I got to know Stephane Deneve from his glorious set of Roussel recordings for Naxos (2006-2010, 5 CDs) and his sensational trio of discs of music by Guillaume Connesson - 2 on DG (2016/18) and one on Chandos (2010). In Roussel, Deneve brings the music to life as never before, and Naxos provides shockingly good sound. In Connesson, he champions this incredible composer with riveting authority and brilliance - revealing his music to be positively dazzling and thoroughly irresistible. DG's recorded sound is stunning, as is the SACD from Chandos. (Incidentally, there is a 3rd CD on DG of this great composer's music as well, conducted by Jean-Christophe Spinosi.)
Deneve is also a splendid companion in concertos. He is an energetic and commanding presence on two of my favorite Poulenc recordings - with Eric Le Sage in the Piano Concerto, Two Piano Concerto and Aubade (2003/04, RCA), and with the Jussen brothers in the Double on DG (2017). He brings a level of orchestral precision and powerful support not often heard in concerto recordings.
So when SWR Classics recently collected together Deneve's complete Ravel recordings into an attractively priced boxed set, I jumped on it, puzzled why I hadn't explored these recordings, in their individual releases, before. (And I hope to review it in the near future.)
But while waiting for that to arrive, I found on my shelves Deneve's 2-disc Debussy collection for Chandos (2012, SACD), which I have no lasting memory of. That usually indicates I found it rather unremarkable. (Or maybe I just wasn't really in the mood for it at the time.) So now was a good time to give it a fresh listen while waiting for the Ravel to arrive. And I have just one word for it - WOW! How could I have overlooked this wonderful recording all this time?
Deneve's Debussy is simply some of the best I have ever heard, fully equal to the superb collection from Lan Shui on BIS, released around the same time (more below). Even compared with illustrious classics from Haitink (Concertgebouw/Philips), Boulez (Cleveland/DG), Dutoit (Montreal/Decca) and Previn (LSO/EMI), these two modern collections stand out.
Oh, for certain, Deneve has the benefit of superlative recorded sound - absolutely some of the best ever from Chandos (and a prime demonstration of the superiority of DSD recording techniques over standard red-book CD). Deneve also has the benefit of the wonderful Royal Scottish National Orchestra at his fingertips. And often times, these two factors are enough to constitute a good/successful recording these days. (I think immediately of John Wilson. Let's be frank - the real success of John Wilson's recordings lies with the playing of his incredible, hand-picked orchestra and the glamorous Chandos sound far and above the talents inherent in the conducting itself.) Deneve, on the other hand, displays rare musical insight, vision and true inspiration.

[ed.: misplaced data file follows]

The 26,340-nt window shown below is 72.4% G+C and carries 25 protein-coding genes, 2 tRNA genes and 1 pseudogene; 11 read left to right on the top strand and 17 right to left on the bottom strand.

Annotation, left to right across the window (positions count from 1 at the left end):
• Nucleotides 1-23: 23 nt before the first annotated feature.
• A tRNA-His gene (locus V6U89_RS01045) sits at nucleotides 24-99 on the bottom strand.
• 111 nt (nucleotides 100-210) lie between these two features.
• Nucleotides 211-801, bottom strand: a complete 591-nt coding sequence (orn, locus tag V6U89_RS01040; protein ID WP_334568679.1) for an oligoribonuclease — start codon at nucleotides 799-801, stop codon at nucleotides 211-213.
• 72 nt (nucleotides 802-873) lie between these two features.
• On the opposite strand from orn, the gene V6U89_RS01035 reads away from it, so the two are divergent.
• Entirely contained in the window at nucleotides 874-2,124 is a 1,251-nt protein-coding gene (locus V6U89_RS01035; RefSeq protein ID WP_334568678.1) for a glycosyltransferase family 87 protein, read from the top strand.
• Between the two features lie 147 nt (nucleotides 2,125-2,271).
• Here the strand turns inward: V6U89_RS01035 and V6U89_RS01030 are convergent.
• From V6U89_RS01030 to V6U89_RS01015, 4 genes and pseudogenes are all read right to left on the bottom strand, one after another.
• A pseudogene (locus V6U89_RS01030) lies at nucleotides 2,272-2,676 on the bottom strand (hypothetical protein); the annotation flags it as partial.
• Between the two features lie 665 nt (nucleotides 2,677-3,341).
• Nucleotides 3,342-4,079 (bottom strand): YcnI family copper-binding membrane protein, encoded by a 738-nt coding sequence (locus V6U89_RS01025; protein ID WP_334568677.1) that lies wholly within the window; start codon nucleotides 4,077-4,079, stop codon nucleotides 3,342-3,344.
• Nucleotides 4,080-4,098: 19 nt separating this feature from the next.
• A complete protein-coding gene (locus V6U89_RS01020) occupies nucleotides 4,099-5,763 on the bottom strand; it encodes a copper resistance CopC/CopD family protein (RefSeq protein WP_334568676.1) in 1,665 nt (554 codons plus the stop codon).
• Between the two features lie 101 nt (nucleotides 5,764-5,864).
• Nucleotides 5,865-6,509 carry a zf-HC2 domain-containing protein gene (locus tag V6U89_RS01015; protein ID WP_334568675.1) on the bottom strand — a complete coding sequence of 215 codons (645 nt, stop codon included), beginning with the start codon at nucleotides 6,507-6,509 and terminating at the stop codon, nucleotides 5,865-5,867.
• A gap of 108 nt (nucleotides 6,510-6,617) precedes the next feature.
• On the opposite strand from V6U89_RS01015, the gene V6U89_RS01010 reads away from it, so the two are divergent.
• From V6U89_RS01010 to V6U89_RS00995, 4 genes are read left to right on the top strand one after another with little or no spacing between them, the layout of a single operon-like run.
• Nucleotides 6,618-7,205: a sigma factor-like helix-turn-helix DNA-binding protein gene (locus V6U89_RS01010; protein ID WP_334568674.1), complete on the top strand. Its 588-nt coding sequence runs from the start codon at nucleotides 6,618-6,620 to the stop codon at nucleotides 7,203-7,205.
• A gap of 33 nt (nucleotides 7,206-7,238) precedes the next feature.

And his Debussy is simply intoxicating. All through my listening, I hear a ravishing orchestral response, in complete affinity with their conductor. Everywhere, the music soars with rapturous, singing lines in an almost operatic way. Yet there is also a transparency and atmospheric spaciousness which are simply incredible. The dynamic swells are masterfully executed, at once dramatic and eloquent, with purpose and direction within an overall scope, always at the service of the spirit and letter of the score. I even hear the exquisiteness of Ravel in places. The unified rapport between this orchestra and this conductor is a wonder to behold - rarely experienced, particularly on a recording.
Getting into the program itself - if one were to begin listening with La Mer, you might think my praises for this release are surely misguided, for this is the one relative disappointment of the set. And the Chandos engineers are largely to blame. Compared to the rest of the program, the sound here is a bit "misty" and distant, details are muffled and dynamics a little cramped. Deneve is up to snuff, though, with a musical expression which is elegant, naturally flowing and refreshingly unfussy. However, musical involvement is curtailed by the lack of sparkle and titillating details. The ending of the 1st section lacks power. And in the 3rd, there is no menace in the thunderstorms brewing at the beginning and the ending fails to produce enough adrenaline to get the blood pumping. Just listen to Lan Shui's exciting reading on BIS to hear what this one is missing.
Fortunately the attentive engineers caught the problems early on and made the necessary adjustments. Listening next to Nocturnes, the difference in recorded sound is striking. Suddenly the acoustic is much clearer. Details now emerge with clarity and focus, and the dynamic range is restored to its full splendor, allowing climaxes to open up and fill the hall effortlessly. And, amazingly, the acoustic is just as colorfully atmospheric and gorgeous as before, but now more spacious, airy and 3-dimensional.